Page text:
HealthCheck

Help for children who suffer from epilepsy

Wednesday, December 04, 2013

For many patients, medications can control the seizures. But when they don't, more families are trying a treatment once considered on the fringe.

Korey Walton and big sister Kylie are often in the kitchen making the foods which have transformed his life. Two years ago, epileptic seizures drained everything out of him.

Korey's mother, Dawn Walton, explains, "He was basically doing nothing but sitting in a corner, no smiles, no personality."

Medications didn't help, so his family looked into a ketogenic diet program at Children's Hospital. It's the food pyramid turned upside down!

Dr. Christina Bergqvist says, "90% of the calories are fat, 7% are protein, and 3% are carbohydrate."

A high-fat diet was widely used for epilepsy after doctors noticed sharply reducing carbs cut or even eliminated seizures. Anti-seizure drugs later replaced the ketogenic diet, but it returned in the 1990s after studies showed it really did work.

"They can often come off their medications," said Dr. Bergqvist.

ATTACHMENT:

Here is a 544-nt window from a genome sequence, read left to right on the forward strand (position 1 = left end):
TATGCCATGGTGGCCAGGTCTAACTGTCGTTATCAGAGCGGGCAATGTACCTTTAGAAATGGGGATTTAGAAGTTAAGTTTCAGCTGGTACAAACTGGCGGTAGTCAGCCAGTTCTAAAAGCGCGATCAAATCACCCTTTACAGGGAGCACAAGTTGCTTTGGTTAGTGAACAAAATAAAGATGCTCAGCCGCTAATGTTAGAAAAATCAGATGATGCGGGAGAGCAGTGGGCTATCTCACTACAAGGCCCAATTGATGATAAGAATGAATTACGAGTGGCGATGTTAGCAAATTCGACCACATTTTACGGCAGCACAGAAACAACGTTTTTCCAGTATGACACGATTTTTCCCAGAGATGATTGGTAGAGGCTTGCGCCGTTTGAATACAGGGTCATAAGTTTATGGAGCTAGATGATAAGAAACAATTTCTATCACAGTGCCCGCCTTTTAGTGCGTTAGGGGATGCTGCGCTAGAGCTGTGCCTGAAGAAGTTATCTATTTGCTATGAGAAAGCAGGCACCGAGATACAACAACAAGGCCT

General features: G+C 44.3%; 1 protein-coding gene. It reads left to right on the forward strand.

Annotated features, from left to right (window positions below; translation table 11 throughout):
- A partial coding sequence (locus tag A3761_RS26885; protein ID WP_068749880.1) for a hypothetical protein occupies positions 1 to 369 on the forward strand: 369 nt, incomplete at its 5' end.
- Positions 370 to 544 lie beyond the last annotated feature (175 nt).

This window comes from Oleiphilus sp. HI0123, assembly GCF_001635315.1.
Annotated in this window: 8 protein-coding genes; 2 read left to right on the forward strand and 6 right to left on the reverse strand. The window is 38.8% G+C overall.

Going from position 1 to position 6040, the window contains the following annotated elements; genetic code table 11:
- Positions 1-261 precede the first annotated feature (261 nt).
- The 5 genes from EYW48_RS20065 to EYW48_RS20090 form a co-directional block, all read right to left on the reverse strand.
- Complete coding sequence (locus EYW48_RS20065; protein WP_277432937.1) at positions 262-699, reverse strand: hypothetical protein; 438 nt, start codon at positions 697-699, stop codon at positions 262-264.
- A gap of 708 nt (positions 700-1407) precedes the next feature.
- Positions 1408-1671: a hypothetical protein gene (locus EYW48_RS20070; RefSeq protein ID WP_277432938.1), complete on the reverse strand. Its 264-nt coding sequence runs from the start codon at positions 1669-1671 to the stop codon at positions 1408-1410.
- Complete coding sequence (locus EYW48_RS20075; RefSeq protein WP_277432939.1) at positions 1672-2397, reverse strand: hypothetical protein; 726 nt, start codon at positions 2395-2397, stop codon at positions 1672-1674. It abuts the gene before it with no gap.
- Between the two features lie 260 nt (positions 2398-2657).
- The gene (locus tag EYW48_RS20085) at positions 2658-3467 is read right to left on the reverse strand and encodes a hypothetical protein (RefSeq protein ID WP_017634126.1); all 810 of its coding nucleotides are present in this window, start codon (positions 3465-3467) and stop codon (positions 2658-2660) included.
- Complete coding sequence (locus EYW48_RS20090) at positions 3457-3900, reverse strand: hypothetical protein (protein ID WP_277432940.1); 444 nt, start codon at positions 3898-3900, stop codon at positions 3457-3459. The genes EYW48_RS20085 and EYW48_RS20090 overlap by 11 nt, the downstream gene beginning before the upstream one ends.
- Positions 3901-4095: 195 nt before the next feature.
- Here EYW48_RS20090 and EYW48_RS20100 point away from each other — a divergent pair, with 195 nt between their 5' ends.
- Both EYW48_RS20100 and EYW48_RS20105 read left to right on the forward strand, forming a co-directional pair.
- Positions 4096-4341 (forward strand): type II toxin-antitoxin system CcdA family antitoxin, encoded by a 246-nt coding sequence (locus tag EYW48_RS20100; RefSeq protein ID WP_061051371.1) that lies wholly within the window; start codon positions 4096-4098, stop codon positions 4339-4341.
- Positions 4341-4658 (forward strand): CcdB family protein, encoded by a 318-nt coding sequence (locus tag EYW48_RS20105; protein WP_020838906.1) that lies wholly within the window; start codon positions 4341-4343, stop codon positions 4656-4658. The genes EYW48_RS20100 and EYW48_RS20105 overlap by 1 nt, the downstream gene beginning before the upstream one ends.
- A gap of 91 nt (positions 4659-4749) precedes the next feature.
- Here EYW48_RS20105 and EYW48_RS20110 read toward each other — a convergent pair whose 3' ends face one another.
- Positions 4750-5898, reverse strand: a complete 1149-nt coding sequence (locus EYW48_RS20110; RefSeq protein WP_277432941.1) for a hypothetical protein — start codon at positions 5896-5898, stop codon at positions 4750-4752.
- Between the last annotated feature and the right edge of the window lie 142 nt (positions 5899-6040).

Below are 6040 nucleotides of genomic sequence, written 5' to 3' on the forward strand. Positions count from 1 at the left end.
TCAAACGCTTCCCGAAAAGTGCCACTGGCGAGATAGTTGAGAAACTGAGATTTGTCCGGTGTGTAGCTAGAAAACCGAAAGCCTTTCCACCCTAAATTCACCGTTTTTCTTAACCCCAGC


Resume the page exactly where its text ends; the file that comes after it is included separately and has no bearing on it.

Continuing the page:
The diet isn't just about eating butter or chugging cream. Everything is controlled and measured to the gram. But kids can still enjoy real world foods.

Dr. Berqvist tells us, "We can make souffle, pizza, we can make pancakes."

But in pancakes, for example, ground nuts are used instead of flour.

Korey's mother wasn't sure the ketogenic diet would work, but she's glad they tried seeing as he went from a blank stare to a smiling, outgoing child.

Dawn says, "It's truly our miracle.

Dr. Bergqvist explained that the ketogenic diet MUST be done under a doctor's supervision, because it can have side effects, especially in the early going. But she's got dozens of families successfully using it - some as long as 15 years.

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lifestyle, raising healthy kids, healthcheck, erin o'hearn
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